Figure 1: Multiple vascular papules and nodules over right shoulder and upper chest

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Probable diagnosis of tufted angioma, papillary hemangioma, benign or malignant hemangioma, dermatofibroma protuberans, Kaposi sarcoma, and bacillary angiomatosis wasa considered. Doppler study of the lesions showed highly vascular structures with good vascular connections with deeper structures. Histopathology of one excised lesion revealed polypoidal vasoformative lesion composed of proliferating capillaries arranged in loose stroma with a distinctive lobular architecture consistent with diagnosis of capillary hemangioma [Figure 2].
Figure 2: Polypoidal vasoformative lesion composed of proliferating capillaries arranged in loose stroma with a distinctive lobular architecture (H and E, x 10)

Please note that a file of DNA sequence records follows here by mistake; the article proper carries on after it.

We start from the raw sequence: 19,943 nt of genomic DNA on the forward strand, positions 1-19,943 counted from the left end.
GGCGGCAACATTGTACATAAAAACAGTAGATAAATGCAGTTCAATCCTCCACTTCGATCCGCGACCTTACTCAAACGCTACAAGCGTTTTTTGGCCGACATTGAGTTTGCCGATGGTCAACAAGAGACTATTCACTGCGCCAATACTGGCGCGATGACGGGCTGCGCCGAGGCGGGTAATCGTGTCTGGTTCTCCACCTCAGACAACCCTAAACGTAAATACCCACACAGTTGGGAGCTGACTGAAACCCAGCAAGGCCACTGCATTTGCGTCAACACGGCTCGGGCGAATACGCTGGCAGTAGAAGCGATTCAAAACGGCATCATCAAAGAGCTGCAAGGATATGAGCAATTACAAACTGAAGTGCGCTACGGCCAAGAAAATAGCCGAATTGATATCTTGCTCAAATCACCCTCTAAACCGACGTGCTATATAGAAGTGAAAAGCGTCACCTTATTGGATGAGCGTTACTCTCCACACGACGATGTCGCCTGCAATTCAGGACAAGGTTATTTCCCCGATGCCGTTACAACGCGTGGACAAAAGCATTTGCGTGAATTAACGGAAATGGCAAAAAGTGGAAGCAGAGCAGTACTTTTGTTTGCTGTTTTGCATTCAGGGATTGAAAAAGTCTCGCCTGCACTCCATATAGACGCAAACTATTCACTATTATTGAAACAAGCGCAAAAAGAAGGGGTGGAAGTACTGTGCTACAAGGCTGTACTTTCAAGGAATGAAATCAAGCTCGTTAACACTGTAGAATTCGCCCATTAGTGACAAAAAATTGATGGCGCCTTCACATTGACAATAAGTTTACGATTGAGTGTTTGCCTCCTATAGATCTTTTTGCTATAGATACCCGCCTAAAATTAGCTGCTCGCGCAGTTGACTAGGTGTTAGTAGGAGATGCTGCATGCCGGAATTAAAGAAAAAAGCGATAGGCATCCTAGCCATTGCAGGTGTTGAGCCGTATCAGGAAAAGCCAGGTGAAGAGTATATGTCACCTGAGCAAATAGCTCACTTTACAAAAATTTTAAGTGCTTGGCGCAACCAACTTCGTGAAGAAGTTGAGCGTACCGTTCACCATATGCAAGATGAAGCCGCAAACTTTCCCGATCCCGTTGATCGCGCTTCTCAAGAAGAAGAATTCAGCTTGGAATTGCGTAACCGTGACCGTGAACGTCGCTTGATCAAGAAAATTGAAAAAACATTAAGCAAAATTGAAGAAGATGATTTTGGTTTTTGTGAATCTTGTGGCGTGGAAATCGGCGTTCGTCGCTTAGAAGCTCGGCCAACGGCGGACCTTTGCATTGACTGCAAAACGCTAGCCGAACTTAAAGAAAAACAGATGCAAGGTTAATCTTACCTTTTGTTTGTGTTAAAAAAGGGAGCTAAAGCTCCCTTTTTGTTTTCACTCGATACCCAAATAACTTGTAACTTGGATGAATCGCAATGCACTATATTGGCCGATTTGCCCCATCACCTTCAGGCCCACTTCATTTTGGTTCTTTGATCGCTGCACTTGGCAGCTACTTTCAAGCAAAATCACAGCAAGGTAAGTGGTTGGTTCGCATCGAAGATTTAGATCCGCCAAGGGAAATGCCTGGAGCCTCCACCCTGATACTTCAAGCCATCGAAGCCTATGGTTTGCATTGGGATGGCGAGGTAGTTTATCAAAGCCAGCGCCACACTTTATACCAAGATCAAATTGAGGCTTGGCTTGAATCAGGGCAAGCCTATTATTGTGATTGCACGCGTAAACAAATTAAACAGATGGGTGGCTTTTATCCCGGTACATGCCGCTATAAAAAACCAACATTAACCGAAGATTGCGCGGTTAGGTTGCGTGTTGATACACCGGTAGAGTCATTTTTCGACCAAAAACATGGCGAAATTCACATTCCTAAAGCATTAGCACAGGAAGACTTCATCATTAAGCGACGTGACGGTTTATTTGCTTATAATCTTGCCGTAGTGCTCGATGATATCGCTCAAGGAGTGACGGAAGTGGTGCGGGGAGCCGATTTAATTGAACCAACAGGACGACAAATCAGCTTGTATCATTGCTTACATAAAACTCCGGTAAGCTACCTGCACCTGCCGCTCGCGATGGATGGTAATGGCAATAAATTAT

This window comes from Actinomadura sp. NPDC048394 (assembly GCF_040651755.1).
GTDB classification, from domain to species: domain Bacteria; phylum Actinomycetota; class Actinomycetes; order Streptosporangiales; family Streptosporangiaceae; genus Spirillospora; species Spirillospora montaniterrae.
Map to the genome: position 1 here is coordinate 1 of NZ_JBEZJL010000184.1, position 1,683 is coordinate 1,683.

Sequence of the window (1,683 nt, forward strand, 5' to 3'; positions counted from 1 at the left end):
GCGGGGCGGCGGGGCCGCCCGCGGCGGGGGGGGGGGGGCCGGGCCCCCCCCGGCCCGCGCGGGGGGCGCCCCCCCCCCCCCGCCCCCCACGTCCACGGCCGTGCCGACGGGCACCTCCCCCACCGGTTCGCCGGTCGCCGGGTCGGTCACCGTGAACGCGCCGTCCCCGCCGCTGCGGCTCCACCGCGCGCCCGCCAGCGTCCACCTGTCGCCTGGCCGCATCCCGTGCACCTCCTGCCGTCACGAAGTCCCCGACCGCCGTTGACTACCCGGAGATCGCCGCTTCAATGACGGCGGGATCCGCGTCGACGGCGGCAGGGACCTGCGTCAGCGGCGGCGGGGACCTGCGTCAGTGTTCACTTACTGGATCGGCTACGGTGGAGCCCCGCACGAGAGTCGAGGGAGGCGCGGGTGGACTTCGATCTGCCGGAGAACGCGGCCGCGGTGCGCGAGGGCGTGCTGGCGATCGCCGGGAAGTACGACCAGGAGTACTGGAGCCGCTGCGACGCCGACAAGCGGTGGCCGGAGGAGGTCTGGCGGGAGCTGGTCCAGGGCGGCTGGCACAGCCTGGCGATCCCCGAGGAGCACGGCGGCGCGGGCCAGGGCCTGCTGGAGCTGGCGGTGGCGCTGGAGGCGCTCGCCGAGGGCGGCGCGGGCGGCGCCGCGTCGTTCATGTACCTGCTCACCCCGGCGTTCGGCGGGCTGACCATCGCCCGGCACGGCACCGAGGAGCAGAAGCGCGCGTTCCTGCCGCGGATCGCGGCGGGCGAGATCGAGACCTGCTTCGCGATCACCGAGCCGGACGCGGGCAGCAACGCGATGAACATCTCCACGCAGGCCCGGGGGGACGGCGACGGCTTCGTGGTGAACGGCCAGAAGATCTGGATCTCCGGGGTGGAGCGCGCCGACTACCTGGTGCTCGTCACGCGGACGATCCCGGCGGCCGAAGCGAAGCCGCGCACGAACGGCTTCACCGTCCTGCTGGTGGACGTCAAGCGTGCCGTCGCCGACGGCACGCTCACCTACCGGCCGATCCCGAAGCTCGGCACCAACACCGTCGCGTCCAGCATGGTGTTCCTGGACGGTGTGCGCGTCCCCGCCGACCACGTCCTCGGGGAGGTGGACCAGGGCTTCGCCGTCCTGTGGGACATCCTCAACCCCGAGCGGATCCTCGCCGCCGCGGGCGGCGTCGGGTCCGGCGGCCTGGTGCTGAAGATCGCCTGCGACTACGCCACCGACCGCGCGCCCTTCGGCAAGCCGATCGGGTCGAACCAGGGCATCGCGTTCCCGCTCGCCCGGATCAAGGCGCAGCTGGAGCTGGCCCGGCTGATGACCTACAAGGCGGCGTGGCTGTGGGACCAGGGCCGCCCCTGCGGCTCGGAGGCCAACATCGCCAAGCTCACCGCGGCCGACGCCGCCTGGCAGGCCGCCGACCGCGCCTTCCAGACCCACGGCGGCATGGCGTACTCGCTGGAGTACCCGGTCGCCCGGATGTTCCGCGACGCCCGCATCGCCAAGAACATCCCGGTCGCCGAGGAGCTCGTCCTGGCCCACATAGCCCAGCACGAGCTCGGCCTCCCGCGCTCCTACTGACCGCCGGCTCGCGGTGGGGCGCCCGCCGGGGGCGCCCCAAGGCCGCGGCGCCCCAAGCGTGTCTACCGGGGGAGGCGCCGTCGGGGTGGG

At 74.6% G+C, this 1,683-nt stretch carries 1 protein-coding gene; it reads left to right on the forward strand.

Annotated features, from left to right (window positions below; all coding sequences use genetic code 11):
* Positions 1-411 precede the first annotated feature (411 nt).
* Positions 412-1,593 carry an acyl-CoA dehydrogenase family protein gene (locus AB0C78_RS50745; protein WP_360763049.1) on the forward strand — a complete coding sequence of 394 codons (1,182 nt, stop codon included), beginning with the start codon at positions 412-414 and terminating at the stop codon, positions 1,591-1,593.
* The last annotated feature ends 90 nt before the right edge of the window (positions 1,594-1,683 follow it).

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The patient was treated with intralesional injection of triamcinolone acetonide 10 mg/ml, repeated after every 6 weeks. A total of three injection sessions were done using 3.5 ml, 3 ml, and 2 ml of triamcinolone acetonide in each sitting, respectively. All the vascular nodules and papules resolved completely except for two nodules which resolved to about 90% of their original size. The patient was given clobetasol propionate 0.05% cream to be applied on the two remaining lesions for the next 30 days. The patient has been under follow-up for the past 6 months and has had no recurrence or new lesion since his last injection [Figure 3].
Figure 3: Complete resolution of haemangioma after 3 sessions of intralesional corticosteroid therapy